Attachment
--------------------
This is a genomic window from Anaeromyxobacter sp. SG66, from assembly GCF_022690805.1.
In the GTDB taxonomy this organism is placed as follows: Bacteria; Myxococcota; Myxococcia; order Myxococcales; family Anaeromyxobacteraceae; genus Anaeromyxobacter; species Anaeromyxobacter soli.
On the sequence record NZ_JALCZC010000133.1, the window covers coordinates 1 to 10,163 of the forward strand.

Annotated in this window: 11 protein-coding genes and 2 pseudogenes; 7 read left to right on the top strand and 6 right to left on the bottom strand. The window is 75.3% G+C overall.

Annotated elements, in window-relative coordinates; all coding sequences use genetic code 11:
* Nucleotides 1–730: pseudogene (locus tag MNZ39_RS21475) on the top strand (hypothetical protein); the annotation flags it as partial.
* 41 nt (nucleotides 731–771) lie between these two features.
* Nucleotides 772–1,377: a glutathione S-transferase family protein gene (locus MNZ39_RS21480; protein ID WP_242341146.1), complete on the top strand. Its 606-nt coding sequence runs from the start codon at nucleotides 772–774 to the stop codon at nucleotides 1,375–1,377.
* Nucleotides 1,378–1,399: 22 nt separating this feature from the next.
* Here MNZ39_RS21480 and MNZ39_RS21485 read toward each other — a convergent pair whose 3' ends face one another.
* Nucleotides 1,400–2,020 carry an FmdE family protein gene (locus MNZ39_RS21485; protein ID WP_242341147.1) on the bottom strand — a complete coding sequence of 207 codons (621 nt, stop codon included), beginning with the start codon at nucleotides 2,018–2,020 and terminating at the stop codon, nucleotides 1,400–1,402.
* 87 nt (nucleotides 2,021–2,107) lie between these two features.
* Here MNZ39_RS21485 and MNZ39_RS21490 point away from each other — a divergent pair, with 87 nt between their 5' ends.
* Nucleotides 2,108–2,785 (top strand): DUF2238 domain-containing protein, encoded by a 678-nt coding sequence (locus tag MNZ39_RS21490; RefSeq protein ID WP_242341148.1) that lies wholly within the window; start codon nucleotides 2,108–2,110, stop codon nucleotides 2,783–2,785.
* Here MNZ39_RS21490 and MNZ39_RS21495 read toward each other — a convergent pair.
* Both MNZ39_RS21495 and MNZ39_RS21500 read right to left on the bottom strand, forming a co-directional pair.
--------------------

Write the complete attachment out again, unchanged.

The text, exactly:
This is a genomic window from Anaeromyxobacter sp. SG66, from assembly GCF_022690805.1.
In the GTDB taxonomy this organism is placed as follows: Bacteria; Myxococcota; Myxococcia; order Myxococcales; family Anaeromyxobacteraceae; genus Anaeromyxobacter; species Anaeromyxobacter soli.
On the sequence record NZ_JALCZC010000133.1, the window covers coordinates 1 to 10,163 of the forward strand.

Annotated in this window: 11 protein-coding genes and 2 pseudogenes; 7 read left to right on the top strand and 6 right to left on the bottom strand. The window is 75.3% G+C overall.

Annotated elements, in window-relative coordinates; all coding sequences use genetic code 11:
* Nucleotides 1–730: pseudogene (locus tag MNZ39_RS21475) on the top strand (hypothetical protein); the annotation flags it as partial.
* 41 nt (nucleotides 731–771) lie between these two features.
* Nucleotides 772–1,377: a glutathione S-transferase family protein gene (locus MNZ39_RS21480; protein ID WP_242341146.1), complete on the top strand. Its 606-nt coding sequence runs from the start codon at nucleotides 772–774 to the stop codon at nucleotides 1,375–1,377.
* Nucleotides 1,378–1,399: 22 nt separating this feature from the next.
* Here MNZ39_RS21480 and MNZ39_RS21485 read toward each other — a convergent pair whose 3' ends face one another.
* Nucleotides 1,400–2,020 carry an FmdE family protein gene (locus MNZ39_RS21485; protein ID WP_242341147.1) on the bottom strand — a complete coding sequence of 207 codons (621 nt, stop codon included), beginning with the start codon at nucleotides 2,018–2,020 and terminating at the stop codon, nucleotides 1,400–1,402.
* 87 nt (nucleotides 2,021–2,107) lie between these two features.
* Here MNZ39_RS21485 and MNZ39_RS21490 point away from each other — a divergent pair, with 87 nt between their 5' ends.
* Nucleotides 2,108–2,785 (top strand): DUF2238 domain-containing protein, encoded by a 678-nt coding sequence (locus tag MNZ39_RS21490; RefSeq protein ID WP_242341148.1) that lies wholly within the window; start codon nucleotides 2,108–2,110, stop codon nucleotides 2,783–2,785.
* Here MNZ39_RS21490 and MNZ39_RS21495 read toward each other — a convergent pair.
* Both MNZ39_RS21495 and MNZ39_RS21500 read right to left on the bottom strand, forming a co-directional pair.